Kirk Herbstreit Says He Would Voice NCAA Football Video Games If They Return

by Atlanta Northcutt

Kirk Herbstreit has always been vocal about being the vocals behind the popular NCAA football games if they ever make a play again. However, over seven years later, it’s looking highly unlikely.

The NCAA video games, including both football and basketball, were a massive hit among video gamers and sports enthusiasts.

Kirk Herbstreit was the Buckeyes quarterback back upon the release of the game. He has acknowledged the fact he spent a multitude of hours playing with friends and teammates.

Kirk Herbstreit: The Voice of NCAA Video Games

In fact, he loved the game so much that he became the voice of the video game as the in-game commentator.

Herbstreit went as far as to lead a virtual broadcast booth with Brad Nessler and Lee Corso providing analysis for the large number of players whose dedication was rampant during the game’s most popular times.

“It was a great honor to be asked to go from playing the game to being on the game, and I would love to do that. I hope to get the opportunity when the game comes back,” says Herbstreit.

The Downfall

However, everything changed for Herbstreit and all of the NCAA video game players following a lawsuit shutting the game down indefinitely and costing EA Sports and the CLC a pretty penny after being served with lawsuits.

In 2009, former UCLA basketball star Ed O’Bannon filed a lawsuit against the NCAA and the Collegiate Licensing Company.


The game used the players’ likenesses without citing names. O’Bannon isn’t happy with the use of his likeness without his name or any profits.

“I was probably as devastated or more devastated than anybody in the country,” Herbstreit said. “I’ll do anything I can do to help be a part, to lead a cause, bring that game back.”

In 2015, a $40 million settlement with EA Sports and the CLC pays out to approximately 100,000 players who are unhappy they being on display on a video game without receiving any credentials, use of names, or compensations over the years.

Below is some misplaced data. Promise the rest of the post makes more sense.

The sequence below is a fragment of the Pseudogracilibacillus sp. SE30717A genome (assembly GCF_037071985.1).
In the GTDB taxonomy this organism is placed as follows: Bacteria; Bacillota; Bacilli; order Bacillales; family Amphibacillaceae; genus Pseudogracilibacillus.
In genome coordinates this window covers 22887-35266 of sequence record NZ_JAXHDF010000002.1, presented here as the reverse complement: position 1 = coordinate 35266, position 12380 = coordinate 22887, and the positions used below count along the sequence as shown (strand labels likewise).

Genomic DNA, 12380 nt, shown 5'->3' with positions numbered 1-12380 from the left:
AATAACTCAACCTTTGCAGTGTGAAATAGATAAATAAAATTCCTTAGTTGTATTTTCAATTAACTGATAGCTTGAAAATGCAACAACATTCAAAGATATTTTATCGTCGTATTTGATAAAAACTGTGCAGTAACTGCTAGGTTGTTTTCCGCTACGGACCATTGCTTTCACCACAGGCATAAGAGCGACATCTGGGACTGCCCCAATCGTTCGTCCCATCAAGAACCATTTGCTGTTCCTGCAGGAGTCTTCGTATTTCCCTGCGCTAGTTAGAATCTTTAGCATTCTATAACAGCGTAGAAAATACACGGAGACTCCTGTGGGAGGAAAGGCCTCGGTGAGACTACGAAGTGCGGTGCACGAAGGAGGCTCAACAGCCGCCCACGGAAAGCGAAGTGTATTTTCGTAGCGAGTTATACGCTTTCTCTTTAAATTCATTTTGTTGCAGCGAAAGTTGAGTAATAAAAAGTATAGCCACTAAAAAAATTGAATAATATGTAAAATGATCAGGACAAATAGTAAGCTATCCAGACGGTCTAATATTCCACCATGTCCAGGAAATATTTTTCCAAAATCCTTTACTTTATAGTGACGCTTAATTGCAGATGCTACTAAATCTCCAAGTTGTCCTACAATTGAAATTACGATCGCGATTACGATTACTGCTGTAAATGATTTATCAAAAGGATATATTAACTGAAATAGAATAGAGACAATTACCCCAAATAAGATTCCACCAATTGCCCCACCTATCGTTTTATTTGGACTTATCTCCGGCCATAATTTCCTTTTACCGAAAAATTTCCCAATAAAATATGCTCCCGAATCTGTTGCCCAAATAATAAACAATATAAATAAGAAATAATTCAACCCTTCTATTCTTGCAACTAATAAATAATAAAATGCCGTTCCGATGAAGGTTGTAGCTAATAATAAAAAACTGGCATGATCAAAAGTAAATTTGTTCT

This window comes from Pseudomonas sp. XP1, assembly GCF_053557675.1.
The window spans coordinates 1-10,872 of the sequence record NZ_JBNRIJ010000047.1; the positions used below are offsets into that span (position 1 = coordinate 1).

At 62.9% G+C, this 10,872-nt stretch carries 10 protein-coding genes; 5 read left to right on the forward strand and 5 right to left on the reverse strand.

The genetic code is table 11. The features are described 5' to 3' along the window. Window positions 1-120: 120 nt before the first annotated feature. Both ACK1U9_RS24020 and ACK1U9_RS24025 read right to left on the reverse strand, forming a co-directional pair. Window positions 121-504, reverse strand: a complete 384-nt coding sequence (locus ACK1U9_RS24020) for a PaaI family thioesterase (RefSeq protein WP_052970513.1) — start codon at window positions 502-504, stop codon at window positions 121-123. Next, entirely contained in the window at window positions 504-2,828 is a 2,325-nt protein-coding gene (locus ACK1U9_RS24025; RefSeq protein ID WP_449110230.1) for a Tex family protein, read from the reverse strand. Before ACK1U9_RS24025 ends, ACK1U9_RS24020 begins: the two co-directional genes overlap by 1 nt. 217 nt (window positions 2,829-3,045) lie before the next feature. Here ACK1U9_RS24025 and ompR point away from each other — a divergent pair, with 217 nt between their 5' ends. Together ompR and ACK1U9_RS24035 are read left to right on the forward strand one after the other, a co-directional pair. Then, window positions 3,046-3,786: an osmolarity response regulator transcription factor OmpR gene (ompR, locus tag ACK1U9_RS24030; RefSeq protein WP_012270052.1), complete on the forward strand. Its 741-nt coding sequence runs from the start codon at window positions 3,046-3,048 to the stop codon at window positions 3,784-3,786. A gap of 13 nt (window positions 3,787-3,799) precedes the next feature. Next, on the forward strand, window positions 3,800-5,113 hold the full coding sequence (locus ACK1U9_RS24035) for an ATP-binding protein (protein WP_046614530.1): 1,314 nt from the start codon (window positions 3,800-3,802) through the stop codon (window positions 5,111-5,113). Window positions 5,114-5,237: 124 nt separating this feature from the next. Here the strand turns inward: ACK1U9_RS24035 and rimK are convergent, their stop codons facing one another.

“I’ve never met one player in college football that’s like: ‘They can’t use my name and likeness! I need payment!’ They’re just thrilled to be on the game. They love being on the game,” he adds. “It’s like the biggest highlight of their life, is to be on the game.”

Odds of the Return of the Video Games Don’t Look Good

The odds of Kirk Herbstreit becoming the voice of the NCAA video games, or for those games to come back at all, aren’t looking good.

“It was the group’s conclusion that group licenses, which would combine school trademarks with student-athlete NIL in products like video games, replica jerseys and trading card collections are unworkable in college sports,” said Val Ackerman, a leading member of the NCAA working group and the commissioner of the Big East, “largely because of the absence of a collective bargaining agency to manage the terms of group NIL use on behalf of the student-athletes.”

Holding Out Hope for the Return of the NCAA Games

“My best hope would be within the next couple of years, we see a video game,” says Kirk. “Trust me, EA Sports hears the noise and the demand. They’re flattered by that, and they’re going to do everything they can to defend the rules and guidelines to be able to provide players and, of course, fans with an NCAA video game where they don’t have to go all the way back to 2014 and unload the current roster so keep your fingers crossed.”

The NCAA holds annual meetings in January in which it votes on major legislation, and it could institute NIL rules during any part of the first half of 2021.